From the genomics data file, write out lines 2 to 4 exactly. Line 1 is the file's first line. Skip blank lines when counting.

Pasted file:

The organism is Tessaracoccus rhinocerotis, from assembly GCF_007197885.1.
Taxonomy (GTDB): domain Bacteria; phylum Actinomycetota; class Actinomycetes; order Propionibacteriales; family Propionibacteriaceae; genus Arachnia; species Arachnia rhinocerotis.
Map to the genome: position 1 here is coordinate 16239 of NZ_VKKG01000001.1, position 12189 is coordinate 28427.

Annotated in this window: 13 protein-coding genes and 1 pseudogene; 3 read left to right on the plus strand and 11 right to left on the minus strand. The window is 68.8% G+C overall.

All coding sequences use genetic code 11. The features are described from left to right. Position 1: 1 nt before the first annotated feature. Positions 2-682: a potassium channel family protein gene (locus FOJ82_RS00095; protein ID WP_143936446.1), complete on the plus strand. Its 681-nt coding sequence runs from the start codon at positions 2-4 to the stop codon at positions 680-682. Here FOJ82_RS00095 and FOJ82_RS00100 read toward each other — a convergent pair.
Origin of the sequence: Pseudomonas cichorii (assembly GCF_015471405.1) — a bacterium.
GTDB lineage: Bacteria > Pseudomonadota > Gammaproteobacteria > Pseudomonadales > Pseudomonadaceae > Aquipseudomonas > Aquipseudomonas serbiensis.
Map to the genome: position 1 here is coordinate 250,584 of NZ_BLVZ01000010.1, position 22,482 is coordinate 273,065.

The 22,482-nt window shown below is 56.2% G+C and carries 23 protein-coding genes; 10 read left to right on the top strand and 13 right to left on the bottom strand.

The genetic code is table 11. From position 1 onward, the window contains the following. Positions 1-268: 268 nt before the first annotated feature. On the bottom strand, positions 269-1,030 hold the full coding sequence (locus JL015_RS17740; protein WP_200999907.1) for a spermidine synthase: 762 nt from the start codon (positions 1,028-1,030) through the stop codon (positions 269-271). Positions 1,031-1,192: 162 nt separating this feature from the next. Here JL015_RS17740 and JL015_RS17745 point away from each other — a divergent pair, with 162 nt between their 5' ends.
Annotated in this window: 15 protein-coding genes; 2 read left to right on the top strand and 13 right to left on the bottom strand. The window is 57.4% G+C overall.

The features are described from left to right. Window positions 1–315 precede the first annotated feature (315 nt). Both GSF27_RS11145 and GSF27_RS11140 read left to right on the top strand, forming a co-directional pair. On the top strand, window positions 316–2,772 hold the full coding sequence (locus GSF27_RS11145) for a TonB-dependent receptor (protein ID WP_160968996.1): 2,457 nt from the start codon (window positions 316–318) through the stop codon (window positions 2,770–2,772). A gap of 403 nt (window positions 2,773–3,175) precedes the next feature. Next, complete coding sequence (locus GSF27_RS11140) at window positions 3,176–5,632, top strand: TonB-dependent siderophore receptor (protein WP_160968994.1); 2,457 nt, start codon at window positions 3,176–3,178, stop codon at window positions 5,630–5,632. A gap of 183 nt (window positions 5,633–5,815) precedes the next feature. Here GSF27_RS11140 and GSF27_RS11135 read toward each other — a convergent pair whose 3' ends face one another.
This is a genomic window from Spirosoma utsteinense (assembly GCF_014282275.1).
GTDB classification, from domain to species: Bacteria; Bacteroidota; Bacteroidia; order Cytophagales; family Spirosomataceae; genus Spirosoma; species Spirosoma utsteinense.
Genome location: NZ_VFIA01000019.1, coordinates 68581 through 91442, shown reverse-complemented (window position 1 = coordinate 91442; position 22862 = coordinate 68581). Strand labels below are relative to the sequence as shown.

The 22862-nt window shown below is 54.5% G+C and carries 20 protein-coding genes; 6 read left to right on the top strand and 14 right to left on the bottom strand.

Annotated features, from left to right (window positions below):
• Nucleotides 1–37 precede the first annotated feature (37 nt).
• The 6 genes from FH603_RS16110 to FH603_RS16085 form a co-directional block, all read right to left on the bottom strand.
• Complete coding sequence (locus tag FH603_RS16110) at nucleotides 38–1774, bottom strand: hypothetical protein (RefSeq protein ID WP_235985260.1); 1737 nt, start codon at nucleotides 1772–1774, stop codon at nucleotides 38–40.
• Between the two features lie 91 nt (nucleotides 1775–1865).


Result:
Taxonomy (GTDB): domain Bacteria; phylum Actinomycetota; class Actinomycetes; order Propionibacteriales; family Propionibacteriaceae; genus Arachnia; species Arachnia rhinocerotis.
Map to the genome: position 1 here is coordinate 16239 of NZ_VKKG01000001.1, position 12189 is coordinate 28427.

Annotated in this window: 13 protein-coding genes and 1 pseudogene; 3 read left to right on the plus strand and 11 right to left on the minus strand. The window is 68.8% G+C overall.